Where do you start on this camera - Having owned the previous generations together with digital Hasselblad it followed a natural progression, however, in doing so it opened a question of D3 v D3x both being full frame. The first of the two to be introduced was the D3 acompanied by a lot of publicity as to its ability to work over an extended ISO range without showing significant noise. Being a bit synical I took one on loan to prove if it was hype which I am pleased to say it was not.
The body has a good build quality in the main, the same basic layout as the D2x enhanced by the upgraded autofocus, larger screen and of course the full frane chip as well as no more fiddly little caps to unscrew and replace when using the flash socket or release socket as they now have a more durable cover which remains attached, also gone is the troublesome rubber that everlastingly came detached from the compact flash cover . The only problem is that if your first digitals were the last generation you will probably have DX lenses which are incompatable, however, if you started with the previous models such ad the D100 or D1x or are moving from film the non DX lenses will be in your possesion and if you have the f2.8 you have a highly usefull camera.
A few points worth thinking about
The new VR lenses are good but remember they are not as well built as the old f2.8 and when on max zoom are f5.6 but the choice is yours.
If you are cosidering the D700 also add on the cost of the grip which will give you the usefull battery life and once you compare the price it is not that great especially when you consider the features missing , the best of which being the dual compact flash slots of which I use a to record raw and the b slot to record jpegs.
I also borrowed the D3x and found that in the studio environment and outside it came to life, however, the extra pixel count came at the cost of smaller pixel/diodes and once above 400 asa was just as noisy as the D2x and as I use the cameras inside churches the D3 came out as winner and ended up buying a couple. As to the D3x once looking at the price tag decided to pay another £1000 and invest in CFV backs for Hasselblad and latterly in a Hasselblad H series with the 60 mega pixel magazine. I know the first combination may not be for evceryone as they may prefer auto functions to manual focus and the latter is an expensive option at over 6 times the cost of the D3x.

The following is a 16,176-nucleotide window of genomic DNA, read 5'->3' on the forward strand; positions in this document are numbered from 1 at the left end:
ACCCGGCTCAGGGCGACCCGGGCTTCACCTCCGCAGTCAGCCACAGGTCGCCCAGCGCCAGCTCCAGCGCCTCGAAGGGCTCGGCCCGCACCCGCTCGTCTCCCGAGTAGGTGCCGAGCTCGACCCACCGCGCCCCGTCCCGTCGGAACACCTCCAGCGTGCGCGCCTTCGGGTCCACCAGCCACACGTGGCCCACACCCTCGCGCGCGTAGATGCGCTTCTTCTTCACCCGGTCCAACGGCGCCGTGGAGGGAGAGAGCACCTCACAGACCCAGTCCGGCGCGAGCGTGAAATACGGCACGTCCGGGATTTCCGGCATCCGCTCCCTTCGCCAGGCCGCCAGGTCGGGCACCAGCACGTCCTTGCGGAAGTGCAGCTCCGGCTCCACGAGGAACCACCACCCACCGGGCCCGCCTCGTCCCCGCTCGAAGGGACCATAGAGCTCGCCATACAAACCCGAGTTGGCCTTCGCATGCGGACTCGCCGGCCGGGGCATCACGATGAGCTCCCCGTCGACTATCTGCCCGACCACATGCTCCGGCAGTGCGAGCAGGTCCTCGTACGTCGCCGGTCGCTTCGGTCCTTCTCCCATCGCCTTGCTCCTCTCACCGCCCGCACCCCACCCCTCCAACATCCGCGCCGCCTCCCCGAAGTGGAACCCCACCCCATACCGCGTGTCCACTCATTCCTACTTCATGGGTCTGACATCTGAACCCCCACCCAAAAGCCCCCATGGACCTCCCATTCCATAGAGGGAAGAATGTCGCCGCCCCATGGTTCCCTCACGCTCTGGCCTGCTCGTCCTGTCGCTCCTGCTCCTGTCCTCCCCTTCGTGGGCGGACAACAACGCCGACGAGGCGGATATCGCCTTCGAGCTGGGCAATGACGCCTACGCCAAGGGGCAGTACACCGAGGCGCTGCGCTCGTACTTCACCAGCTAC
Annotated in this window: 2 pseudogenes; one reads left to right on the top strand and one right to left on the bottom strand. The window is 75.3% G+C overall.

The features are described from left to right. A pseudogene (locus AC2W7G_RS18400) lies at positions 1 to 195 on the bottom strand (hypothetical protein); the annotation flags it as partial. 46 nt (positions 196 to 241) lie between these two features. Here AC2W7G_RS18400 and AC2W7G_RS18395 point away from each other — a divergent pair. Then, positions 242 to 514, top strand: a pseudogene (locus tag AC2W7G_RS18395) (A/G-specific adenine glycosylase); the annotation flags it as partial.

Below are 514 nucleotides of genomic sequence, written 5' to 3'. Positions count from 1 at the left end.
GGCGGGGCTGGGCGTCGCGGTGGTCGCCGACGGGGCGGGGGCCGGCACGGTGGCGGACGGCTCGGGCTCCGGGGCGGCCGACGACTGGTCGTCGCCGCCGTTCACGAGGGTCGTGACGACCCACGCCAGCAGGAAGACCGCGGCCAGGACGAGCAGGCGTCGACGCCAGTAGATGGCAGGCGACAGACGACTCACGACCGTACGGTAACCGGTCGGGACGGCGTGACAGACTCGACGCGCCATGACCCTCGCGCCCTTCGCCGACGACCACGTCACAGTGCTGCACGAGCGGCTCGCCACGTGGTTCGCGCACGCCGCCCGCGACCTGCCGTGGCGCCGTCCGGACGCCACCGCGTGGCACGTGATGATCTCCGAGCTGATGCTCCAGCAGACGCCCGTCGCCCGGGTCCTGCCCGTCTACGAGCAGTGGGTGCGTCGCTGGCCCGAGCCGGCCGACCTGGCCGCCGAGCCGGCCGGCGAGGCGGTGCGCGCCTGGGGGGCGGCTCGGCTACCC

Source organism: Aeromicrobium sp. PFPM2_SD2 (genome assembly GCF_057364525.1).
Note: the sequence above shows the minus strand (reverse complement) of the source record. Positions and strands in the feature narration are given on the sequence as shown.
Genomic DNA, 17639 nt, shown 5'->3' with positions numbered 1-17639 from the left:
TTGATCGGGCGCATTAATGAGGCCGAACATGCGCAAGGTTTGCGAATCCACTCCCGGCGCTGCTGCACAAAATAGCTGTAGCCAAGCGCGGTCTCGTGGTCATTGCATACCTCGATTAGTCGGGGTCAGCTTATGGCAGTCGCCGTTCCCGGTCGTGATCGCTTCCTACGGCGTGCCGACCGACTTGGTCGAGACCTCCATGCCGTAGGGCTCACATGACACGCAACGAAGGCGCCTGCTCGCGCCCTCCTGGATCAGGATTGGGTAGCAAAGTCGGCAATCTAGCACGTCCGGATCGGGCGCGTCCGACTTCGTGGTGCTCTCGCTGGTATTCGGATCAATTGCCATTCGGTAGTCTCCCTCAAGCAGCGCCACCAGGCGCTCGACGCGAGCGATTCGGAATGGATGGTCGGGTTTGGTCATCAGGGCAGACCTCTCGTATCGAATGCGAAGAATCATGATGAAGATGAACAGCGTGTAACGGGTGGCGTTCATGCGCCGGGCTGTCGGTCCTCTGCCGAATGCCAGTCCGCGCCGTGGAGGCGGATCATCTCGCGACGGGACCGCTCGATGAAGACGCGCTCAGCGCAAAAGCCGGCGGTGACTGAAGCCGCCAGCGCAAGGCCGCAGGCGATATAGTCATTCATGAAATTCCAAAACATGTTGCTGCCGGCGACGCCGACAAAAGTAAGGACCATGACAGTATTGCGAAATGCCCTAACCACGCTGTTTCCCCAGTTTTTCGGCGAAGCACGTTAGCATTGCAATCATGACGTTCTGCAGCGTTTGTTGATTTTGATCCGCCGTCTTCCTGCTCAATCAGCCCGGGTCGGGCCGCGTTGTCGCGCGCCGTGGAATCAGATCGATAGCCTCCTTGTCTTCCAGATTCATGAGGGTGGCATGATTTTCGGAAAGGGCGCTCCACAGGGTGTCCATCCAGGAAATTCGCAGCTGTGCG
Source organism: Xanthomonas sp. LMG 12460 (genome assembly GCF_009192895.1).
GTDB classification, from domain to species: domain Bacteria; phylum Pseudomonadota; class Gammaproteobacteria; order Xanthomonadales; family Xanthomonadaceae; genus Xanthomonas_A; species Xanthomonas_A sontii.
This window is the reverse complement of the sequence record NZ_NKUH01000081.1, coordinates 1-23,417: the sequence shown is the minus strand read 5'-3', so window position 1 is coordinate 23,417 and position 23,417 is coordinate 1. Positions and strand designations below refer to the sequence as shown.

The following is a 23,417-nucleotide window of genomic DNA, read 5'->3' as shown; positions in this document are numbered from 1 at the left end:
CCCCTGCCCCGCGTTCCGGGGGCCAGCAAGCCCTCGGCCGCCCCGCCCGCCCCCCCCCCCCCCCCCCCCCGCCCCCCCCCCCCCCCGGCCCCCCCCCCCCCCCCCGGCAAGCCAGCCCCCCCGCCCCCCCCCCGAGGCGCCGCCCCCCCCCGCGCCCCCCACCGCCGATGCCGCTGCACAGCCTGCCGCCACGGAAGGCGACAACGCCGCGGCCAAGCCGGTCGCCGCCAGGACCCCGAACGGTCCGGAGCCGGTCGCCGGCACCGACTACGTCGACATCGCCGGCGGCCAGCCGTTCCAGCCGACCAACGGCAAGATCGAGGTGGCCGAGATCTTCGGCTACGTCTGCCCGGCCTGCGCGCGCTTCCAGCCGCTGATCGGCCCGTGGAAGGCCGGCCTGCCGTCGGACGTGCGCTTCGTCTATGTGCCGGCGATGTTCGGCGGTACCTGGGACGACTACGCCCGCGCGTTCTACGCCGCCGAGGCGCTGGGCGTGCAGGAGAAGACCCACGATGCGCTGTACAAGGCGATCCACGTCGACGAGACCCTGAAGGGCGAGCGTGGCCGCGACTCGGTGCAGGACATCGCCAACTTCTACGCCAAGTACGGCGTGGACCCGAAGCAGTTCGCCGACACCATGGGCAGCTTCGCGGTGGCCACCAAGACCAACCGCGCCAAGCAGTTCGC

The problems I have encountered which I would not have expected is that despite not changing lenses I have had to have several sensor cleans the first being at sub 500 exposures and my camera repairer commented 'more oil on the chip' which he informs me is a common fault on these models.
The software provided for working with raw is not that usefull and capture is another exoense to be added on, however, I have capture but personally prefer to use the alternative marketed on ebay by Todd at Oxford eye called tone up which beats both CS3 raw and capture hands down for speed and ease of use.
The viewing screen at the back is a good preview but under no circumstance should it be used as a definative guide to exposure as it certainly is not and would be better set to -1 to give a better guide. In the old pre digital days you did not have a display and used your skill and judgement so why become compacent and stop trusting all have have done over the years and start correcting for what is only a guide screen. It might be a good idea to get one of the fold away screen covers sold on ebay firstly to protect the 3" screen, secondly to make it possible to view in sunlight without heading for the trees on going under your coat and it also stops you being inclined to look at it after every exposure.
In conclusion it lives up to its description and more with a few reservations but both the D3 and the D3x have certainly given a tonal range nearer to film than any other I have previously used.